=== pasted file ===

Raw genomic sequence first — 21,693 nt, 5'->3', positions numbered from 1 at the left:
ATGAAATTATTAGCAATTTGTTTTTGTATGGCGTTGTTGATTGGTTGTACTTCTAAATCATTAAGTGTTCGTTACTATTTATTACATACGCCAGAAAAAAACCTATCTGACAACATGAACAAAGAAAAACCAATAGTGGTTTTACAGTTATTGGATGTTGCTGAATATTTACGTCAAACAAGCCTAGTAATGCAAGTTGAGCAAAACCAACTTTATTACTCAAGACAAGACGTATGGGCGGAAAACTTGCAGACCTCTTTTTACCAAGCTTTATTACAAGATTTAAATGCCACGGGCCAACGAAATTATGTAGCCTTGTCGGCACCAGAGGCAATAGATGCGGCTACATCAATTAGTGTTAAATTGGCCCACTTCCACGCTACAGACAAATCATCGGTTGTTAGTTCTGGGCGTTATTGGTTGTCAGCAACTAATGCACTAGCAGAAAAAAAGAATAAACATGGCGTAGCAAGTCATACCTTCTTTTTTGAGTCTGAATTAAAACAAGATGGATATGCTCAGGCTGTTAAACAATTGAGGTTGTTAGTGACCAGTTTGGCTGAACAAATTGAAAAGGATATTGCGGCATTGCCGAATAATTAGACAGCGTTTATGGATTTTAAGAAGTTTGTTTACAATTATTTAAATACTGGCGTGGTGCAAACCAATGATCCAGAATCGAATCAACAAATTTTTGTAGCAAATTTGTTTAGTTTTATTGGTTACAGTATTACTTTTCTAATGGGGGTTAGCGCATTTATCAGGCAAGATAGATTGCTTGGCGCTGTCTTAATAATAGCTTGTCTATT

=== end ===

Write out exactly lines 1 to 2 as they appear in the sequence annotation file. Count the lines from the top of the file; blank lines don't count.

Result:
Raw genomic sequence first — 21,693 nt, 5'->3', positions numbered from 1 at the left:
ATGAAATTATTAGCAATTTGTTTTTGTATGGCGTTGTTGATTGGTTGTACTTCTAAATCATTAAGTGTTCGTTACTATTTATTACATACGCCAGAAAAAAACCTATCTGACAACATGAACAAAGAAAAACCAATAGTGGTTTTACAGTTATTGGATGTTGCTGAATATTTACGTCAAACAAGCCTAGTAATGCAAGTTGAGCAAAACCAACTTTATTACTCAAGACAAGACGTATGGGCGGAAAACTTGCAGACCTCTTTTTACCAAGCTTTATTACAAGATTTAAATGCCACGGGCCAACGAAATTATGTAGCCTTGTCGGCACCAGAGGCAATAGATGCGGCTACATCAATTAGTGTTAAATTGGCCCACTTCCACGCTACAGACAAATCATCGGTTGTTAGTTCTGGGCGTTATTGGTTGTCAGCAACTAATGCACTAGCAGAAAAAAAGAATAAACATGGCGTAGCAAGTCATACCTTCTTTTTTGAGTCTGAATTAAAACAAGATGGATATGCTCAGGCTGTTAAACAATTGAGGTTGTTAGTGACCAGTTTGGCTGAACAAATTGAAAAGGATATTGCGGCATTGCCGAATAATTAGACAGCGTTTATGGATTTTAAGAAGTTTGTTTACAATTATTTAAATACTGGCGTGGTGCAAACCAATGATCCAGAATCGAATCAACAAATTTTTGTAGCAAATTTGTTTAGTTTTATTGGTTACAGTATTACTTTTCTAATGGGGGTTAGCGCATTTATCAGGCAAGATAGATTGCTTGGCGCTGTCTTAATAATAGCTTGTCTATT